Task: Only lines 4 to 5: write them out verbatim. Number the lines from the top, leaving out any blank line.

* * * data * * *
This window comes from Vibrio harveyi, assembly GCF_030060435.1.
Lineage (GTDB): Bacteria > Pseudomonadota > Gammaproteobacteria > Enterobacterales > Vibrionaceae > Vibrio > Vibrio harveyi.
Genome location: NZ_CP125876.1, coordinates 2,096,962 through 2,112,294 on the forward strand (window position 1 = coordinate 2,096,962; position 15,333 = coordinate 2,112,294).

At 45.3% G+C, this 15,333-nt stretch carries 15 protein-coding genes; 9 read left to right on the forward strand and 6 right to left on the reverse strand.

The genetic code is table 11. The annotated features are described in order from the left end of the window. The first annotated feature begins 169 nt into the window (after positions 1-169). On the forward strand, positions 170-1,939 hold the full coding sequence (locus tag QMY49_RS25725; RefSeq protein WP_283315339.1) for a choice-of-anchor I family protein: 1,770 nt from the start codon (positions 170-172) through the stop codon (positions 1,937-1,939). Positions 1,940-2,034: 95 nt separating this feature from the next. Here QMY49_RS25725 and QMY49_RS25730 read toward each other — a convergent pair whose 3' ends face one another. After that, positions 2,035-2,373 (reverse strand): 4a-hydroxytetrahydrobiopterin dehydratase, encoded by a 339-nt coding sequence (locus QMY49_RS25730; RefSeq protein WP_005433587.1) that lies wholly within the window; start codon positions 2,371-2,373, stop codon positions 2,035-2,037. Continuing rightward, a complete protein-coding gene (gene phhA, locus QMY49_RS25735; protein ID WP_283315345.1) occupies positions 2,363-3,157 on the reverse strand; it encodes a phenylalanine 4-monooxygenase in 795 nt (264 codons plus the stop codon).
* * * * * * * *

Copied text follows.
At 45.3% G+C, this 15,333-nt stretch carries 15 protein-coding genes; 9 read left to right on the forward strand and 6 right to left on the reverse strand.

The genetic code is table 11. The annotated features are described in order from the left end of the window. The first annotated feature begins 169 nt into the window (after positions 1-169). On the forward strand, positions 170-1,939 hold the full coding sequence (locus tag QMY49_RS25725; RefSeq protein WP_283315339.1) for a choice-of-anchor I family protein: 1,770 nt from the start codon (positions 170-172) through the stop codon (positions 1,937-1,939). Positions 1,940-2,034: 95 nt separating this feature from the next. Here QMY49_RS25725 and QMY49_RS25730 read toward each other — a convergent pair whose 3' ends face one another. After that, positions 2,035-2,373 (reverse strand): 4a-hydroxytetrahydrobiopterin dehydratase, encoded by a 339-nt coding sequence (locus QMY49_RS25730; RefSeq protein WP_005433587.1) that lies wholly within the window; start codon positions 2,371-2,373, stop codon positions 2,035-2,037. Continuing rightward, a complete protein-coding gene (gene phhA, locus QMY49_RS25735; protein ID WP_283315345.1) occupies positions 2,363-3,157 on the reverse strand; it encodes a phenylalanine 4-monooxygenase in 795 nt (264 codons plus the stop codon).